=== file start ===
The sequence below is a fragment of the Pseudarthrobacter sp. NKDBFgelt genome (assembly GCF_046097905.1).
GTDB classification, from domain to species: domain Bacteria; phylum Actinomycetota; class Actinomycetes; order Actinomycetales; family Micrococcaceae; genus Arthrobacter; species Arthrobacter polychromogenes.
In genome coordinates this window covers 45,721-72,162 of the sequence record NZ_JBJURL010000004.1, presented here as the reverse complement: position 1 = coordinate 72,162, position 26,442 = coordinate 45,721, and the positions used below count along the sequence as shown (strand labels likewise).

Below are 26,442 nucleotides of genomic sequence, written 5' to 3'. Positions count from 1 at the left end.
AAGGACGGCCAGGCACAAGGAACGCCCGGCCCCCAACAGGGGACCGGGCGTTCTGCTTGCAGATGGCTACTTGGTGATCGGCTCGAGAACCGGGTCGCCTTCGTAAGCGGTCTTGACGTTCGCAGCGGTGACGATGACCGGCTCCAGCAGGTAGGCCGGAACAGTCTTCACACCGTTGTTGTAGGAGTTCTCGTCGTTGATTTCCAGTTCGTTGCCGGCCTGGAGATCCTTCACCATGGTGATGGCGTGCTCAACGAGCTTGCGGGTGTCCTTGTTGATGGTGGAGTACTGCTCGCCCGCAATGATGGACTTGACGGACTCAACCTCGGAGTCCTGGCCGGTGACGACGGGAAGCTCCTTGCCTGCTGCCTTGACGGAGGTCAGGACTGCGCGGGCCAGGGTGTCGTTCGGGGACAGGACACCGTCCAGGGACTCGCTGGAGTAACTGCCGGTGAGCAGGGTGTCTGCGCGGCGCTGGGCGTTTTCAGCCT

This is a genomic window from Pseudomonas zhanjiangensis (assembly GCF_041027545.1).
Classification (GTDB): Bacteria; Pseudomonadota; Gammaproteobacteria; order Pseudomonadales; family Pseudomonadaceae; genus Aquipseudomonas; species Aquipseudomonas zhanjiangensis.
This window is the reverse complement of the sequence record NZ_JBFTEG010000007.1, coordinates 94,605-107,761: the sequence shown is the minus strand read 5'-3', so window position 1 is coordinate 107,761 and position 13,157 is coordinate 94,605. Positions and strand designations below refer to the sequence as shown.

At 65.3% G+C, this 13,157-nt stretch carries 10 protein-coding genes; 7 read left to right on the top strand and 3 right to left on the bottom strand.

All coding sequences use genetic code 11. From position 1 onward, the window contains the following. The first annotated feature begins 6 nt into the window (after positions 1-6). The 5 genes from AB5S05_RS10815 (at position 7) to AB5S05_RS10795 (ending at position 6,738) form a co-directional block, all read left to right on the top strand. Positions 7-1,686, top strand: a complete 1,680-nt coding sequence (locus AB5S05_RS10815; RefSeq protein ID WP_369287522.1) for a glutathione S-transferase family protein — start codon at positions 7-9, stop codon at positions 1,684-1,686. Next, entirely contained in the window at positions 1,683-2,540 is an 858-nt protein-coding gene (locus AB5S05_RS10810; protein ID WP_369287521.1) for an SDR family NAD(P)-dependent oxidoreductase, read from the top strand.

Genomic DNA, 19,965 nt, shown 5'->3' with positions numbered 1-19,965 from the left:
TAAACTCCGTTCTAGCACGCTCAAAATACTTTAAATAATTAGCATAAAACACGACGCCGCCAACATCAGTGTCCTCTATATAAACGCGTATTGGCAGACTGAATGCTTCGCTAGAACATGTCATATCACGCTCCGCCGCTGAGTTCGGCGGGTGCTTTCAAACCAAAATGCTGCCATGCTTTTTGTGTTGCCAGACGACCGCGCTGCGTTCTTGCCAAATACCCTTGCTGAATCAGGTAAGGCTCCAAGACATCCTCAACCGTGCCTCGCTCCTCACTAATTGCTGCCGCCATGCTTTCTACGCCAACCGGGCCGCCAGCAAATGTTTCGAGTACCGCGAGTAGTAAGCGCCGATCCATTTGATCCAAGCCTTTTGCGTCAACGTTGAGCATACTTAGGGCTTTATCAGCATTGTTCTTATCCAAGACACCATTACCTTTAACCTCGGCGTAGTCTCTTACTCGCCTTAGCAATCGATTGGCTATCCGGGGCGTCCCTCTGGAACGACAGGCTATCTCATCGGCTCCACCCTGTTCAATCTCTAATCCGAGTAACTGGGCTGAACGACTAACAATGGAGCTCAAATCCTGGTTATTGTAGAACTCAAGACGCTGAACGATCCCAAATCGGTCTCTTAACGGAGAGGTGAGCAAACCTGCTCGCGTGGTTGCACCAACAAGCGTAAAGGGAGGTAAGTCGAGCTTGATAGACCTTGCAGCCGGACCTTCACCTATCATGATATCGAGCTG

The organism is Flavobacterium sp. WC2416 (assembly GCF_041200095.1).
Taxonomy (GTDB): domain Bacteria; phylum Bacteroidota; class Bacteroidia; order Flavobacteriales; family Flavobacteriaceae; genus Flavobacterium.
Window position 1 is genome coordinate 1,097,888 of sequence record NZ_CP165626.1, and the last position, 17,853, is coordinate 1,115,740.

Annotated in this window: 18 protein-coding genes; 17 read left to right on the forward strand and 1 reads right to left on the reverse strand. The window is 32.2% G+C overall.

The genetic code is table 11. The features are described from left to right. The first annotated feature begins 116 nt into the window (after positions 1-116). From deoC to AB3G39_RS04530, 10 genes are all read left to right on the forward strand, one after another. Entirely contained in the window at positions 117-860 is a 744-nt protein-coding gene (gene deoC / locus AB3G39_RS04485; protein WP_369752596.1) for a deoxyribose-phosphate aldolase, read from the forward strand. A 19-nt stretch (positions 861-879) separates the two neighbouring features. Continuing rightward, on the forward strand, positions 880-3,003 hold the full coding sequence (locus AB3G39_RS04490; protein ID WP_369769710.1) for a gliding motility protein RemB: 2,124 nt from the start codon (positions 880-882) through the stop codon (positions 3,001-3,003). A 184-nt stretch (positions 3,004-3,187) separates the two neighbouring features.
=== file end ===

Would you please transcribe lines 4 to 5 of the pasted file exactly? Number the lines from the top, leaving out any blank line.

Below are 26,442 nucleotides of genomic sequence, written 5' to 3'. Positions count from 1 at the left end.
AAGGACGGCCAGGCACAAGGAACGCCCGGCCCCCAACAGGGGACCGGGCGTTCTGCTTGCAGATGGCTACTTGGTGATCGGCTCGAGAACCGGGTCGCCTTCGTAAGCGGTCTTGACGTTCGCAGCGGTGACGATGACCGGCTCCAGCAGGTAGGCCGGAACAGTCTTCACACCGTTGTTGTAGGAGTTCTCGTCGTTGATTTCCAGTTCGTTGCCGGCCTGGAGATCCTTCACCATGGTGATGGCGTGCTCAACGAGCTTGCGGGTGTCCTTGTTGATGGTGGAGTACTGCTCGCCCGCAATGATGGACTTGACGGACTCAACCTCGGAGTCCTGGCCGGTGACGACGGGAAGCTCCTTGCCTGCTGCCTTGACGGAGGTCAGGACTGCGCGGGCCAGGGTGTCGTTCGGGGACAGGACACCGTCCAGGGACTCGCTGGAGTAACTGCCGGTGAGCAGGGTGTCTGCGCGGCGCTGGGCGTTTTCAGCCT